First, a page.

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Roads are usually banked for the average speed if vehicle passing over them. However, if the speed of a vehicle of a vehicle is somewhat less or more than this the self adjusting static friction will operate between the tyre and the road, and the vehicle will not skid.

The above line are from my physic book. Can anyone explain what " if the speed of a vehicle of a vehicle is somewhat less or more than this the self adjusting static friction will operate" it does mean? Shouldn't the friction component always be acting along with the normal force component?

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Normally, if a vehicle turns in a curved path on a road, something has to provide an inward, radial centripetal force to cause the vehicle to change direction (accelerate). On a flat road, that something is the friction between the wheels and the road.

The roads that the book is talking about are banked so that, when a vehicle is travelling at average speed, the horizontal component of the normal reaction force from the road will exactly provide the centripetal acceleration to cause the vehicle to turn along the curved path, so that no lateral friction is required between the wheels and the road to provide this force.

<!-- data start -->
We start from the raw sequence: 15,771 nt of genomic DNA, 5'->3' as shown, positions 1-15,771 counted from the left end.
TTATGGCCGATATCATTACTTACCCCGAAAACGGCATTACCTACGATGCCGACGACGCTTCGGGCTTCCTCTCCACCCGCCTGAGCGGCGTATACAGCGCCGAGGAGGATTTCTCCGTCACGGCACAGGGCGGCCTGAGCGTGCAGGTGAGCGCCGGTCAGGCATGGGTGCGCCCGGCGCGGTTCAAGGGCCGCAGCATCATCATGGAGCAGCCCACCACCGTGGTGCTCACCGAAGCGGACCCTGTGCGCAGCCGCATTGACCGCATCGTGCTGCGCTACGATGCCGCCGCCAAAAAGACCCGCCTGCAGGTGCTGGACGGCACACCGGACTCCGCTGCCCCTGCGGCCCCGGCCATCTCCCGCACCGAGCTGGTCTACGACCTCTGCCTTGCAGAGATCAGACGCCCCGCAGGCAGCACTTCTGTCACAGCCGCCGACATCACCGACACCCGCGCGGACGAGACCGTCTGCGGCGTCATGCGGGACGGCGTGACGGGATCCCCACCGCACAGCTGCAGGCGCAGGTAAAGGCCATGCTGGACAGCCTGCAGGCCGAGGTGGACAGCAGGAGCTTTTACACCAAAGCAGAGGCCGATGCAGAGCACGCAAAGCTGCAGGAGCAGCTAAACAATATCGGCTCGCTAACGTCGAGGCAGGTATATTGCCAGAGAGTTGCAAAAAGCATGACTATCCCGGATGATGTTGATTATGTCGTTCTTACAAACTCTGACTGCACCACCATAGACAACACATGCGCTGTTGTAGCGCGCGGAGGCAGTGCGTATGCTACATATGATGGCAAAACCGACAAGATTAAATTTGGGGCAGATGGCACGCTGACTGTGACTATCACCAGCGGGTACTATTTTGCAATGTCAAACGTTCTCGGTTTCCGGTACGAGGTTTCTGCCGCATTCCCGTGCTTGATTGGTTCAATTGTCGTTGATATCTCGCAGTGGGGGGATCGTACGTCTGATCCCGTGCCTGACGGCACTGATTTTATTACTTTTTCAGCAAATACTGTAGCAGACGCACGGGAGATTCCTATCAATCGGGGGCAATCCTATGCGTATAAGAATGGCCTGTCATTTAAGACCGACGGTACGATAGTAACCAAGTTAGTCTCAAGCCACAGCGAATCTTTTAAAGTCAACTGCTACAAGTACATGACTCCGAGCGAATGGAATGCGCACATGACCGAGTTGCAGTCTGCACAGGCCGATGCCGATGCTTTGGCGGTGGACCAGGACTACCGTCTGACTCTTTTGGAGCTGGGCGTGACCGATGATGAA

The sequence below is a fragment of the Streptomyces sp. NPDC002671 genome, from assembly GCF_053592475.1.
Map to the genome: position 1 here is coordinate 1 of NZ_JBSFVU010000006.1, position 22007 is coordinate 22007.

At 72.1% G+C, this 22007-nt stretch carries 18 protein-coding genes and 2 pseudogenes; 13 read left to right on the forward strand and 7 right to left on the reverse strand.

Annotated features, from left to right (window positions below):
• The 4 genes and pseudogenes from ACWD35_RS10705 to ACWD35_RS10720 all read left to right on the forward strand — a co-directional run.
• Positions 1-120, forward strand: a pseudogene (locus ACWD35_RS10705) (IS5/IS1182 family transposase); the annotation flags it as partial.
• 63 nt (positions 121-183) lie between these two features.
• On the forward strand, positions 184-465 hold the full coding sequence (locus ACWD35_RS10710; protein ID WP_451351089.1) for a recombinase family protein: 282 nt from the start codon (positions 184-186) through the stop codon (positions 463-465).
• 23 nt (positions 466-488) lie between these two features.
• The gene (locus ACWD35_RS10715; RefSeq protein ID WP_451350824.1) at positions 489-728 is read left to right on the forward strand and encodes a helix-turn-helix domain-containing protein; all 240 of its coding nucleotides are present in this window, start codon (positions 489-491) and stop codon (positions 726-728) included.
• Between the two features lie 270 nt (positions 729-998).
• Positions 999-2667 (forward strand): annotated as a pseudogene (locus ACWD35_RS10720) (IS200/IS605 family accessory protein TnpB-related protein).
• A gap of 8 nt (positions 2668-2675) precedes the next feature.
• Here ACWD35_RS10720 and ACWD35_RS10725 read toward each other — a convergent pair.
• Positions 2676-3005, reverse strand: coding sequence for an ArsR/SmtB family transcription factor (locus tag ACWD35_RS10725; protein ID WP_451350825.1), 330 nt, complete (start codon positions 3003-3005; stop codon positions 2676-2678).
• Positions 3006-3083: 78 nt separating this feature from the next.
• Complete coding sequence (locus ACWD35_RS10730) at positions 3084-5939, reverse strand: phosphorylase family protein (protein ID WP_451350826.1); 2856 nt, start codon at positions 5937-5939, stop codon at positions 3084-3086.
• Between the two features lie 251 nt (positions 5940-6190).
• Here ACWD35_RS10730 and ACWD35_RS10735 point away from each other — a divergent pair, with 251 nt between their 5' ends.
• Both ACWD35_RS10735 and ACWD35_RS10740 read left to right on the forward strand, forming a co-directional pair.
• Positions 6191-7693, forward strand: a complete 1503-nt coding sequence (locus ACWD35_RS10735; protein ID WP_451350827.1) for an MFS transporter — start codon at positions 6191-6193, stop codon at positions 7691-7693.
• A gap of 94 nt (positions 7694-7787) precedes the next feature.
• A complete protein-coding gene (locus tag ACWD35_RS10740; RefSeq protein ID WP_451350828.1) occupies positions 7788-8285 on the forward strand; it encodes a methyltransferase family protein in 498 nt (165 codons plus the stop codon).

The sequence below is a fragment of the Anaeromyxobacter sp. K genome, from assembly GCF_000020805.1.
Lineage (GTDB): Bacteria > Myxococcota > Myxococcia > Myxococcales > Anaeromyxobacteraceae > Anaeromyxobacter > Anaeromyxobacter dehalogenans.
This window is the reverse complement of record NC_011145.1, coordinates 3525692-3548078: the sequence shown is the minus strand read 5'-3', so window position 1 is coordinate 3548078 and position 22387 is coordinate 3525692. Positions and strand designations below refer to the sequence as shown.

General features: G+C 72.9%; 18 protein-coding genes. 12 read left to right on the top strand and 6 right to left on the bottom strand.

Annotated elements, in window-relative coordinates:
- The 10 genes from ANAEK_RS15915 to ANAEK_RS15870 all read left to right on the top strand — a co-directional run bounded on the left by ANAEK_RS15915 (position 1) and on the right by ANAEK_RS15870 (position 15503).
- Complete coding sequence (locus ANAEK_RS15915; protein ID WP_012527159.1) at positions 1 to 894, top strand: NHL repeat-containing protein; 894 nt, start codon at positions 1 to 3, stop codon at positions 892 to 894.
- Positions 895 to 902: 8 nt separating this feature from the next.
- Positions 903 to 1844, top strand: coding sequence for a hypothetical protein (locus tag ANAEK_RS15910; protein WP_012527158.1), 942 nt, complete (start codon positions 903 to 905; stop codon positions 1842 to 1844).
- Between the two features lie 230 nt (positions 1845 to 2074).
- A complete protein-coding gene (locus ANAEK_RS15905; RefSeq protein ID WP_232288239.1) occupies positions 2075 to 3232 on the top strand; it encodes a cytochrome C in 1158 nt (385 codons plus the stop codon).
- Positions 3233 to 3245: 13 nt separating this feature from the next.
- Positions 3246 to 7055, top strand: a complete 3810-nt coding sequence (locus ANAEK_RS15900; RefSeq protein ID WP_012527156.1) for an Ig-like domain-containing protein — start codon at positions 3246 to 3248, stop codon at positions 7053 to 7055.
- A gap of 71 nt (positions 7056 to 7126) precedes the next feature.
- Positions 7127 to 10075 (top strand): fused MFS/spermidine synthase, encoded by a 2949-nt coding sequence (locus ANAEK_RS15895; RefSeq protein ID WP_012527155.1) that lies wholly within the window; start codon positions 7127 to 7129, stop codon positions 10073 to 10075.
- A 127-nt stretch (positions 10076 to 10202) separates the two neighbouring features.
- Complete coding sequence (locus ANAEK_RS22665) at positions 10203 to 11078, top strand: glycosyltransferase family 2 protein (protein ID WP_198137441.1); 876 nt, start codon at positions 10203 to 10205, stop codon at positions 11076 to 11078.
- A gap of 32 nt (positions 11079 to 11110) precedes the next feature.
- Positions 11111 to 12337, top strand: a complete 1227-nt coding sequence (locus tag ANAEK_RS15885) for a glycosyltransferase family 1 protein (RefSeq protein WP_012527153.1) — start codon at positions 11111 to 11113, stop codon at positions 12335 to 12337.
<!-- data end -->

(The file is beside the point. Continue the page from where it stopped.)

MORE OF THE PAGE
Therefore, if a vehicle is travelling faster or slower than this average speed on the banked road, some lateral friction on the wheels will be necessary to balance the radial centripetal forces. This will 'self-adjust' to provide the centripetal force that is required, unless the vehicle is going so fast that the limiting static friction is reached - at that point the vehicle will skid off the road.

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  • $\begingroup$ Shouldn't the friction which is talked about in the book be kinetic friction as the vehicle is moving? $\endgroup$ – pcforgeek Dec 24 '14 at 2:50
  • $\begingroup$ By 'kinetic friction', I presume you mean 'dynamic', i.e. sliding? I believe they are talking about lateral/sideways friction between the wheels and the road. As long as the vehicle isn't skidding sideways then this will be static, not dynamic. $\endgroup$ – Time4Tea Dec 24 '14 at 2:55

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